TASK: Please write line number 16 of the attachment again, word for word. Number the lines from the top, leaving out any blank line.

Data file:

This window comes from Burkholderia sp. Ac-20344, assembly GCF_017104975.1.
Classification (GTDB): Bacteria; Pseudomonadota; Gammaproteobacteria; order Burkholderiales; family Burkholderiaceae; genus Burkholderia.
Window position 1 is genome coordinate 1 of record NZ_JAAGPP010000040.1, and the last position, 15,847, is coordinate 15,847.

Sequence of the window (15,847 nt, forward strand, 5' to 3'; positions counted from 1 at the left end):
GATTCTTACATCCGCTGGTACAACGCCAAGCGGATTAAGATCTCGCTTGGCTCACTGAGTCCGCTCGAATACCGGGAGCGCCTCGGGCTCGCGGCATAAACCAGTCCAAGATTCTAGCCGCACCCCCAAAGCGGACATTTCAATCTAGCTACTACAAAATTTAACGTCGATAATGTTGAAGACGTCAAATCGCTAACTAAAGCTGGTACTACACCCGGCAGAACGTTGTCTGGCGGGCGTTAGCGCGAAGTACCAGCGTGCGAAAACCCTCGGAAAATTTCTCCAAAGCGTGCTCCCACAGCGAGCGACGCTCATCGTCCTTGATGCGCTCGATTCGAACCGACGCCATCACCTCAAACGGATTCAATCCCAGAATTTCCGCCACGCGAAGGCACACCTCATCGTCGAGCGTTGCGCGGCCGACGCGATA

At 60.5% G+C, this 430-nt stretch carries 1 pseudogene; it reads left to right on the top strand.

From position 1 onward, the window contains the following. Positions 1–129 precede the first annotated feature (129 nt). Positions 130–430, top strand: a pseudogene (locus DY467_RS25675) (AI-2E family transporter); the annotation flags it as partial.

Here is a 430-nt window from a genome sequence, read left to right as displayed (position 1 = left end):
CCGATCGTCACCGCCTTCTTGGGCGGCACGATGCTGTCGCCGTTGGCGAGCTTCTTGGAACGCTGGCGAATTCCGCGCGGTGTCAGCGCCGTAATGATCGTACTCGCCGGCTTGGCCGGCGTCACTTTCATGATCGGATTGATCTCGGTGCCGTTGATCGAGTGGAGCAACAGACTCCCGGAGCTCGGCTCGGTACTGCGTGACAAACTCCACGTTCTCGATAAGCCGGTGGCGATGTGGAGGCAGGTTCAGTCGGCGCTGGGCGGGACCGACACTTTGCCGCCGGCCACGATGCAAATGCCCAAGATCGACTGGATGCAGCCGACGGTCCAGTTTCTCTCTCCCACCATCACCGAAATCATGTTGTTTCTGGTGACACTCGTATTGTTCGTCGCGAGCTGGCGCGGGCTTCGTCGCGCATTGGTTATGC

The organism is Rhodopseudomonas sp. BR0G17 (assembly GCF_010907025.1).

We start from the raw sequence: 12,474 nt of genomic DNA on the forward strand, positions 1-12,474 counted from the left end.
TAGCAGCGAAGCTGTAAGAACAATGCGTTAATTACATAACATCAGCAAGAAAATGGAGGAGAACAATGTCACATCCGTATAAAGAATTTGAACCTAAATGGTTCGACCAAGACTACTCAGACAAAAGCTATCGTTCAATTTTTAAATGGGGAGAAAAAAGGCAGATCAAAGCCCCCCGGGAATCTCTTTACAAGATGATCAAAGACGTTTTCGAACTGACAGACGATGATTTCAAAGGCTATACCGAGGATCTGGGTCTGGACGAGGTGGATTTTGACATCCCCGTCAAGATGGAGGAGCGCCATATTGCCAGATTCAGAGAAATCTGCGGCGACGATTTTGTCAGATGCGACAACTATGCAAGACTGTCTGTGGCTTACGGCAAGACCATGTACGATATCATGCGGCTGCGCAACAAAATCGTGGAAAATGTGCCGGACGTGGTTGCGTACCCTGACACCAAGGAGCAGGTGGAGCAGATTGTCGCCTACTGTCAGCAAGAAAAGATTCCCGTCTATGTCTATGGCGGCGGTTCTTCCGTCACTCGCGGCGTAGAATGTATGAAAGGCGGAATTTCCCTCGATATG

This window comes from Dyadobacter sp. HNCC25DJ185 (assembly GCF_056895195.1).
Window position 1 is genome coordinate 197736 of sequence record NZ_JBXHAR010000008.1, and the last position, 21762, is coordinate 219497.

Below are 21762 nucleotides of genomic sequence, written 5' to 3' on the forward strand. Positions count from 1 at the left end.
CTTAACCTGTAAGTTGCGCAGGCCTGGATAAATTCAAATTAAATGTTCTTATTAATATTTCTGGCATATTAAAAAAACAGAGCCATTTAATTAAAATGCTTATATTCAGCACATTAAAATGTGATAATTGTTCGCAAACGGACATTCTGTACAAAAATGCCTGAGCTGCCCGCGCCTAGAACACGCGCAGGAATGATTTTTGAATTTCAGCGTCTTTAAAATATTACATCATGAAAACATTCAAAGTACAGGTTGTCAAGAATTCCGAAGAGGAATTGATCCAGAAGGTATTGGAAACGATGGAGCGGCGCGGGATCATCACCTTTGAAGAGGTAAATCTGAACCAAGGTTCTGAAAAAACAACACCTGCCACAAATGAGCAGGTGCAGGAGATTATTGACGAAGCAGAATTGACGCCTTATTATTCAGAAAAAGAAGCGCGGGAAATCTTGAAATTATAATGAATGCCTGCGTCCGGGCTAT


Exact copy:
CTTAACCTGTAAGTTGCGCAGGCCTGGATAAATTCAAATTAAATGTTCTTATTAATATTTCTGGCATATTAAAAAAACAGAGCCATTTAATTAAAATGCTTATATTCAGCACATTAAAATGTGATAATTGTTCGCAAACGGACATTCTGTACAAAAATGCCTGAGCTGCCCGCGCCTAGAACACGCGCAGGAATGATTTTTGAATTTCAGCGTCTTTAAAATATTACATCATGAAAACATTCAAAGTACAGGTTGTCAAGAATTCCGAAGAGGAATTGATCCAGAAGGTATTGGAAACGATGGAGCGGCGCGGGATCATCACCTTTGAAGAGGTAAATCTGAACCAAGGTTCTGAAAAAACAACACCTGCCACAAATGAGCAGGTGCAGGAGATTATTGACGAAGCAGAATTGACGCCTTATTATTCAGAAAAAGAAGCGCGGGAAATCTTGAAATTATAATGAATGCCTGCGTCCGGGCTAT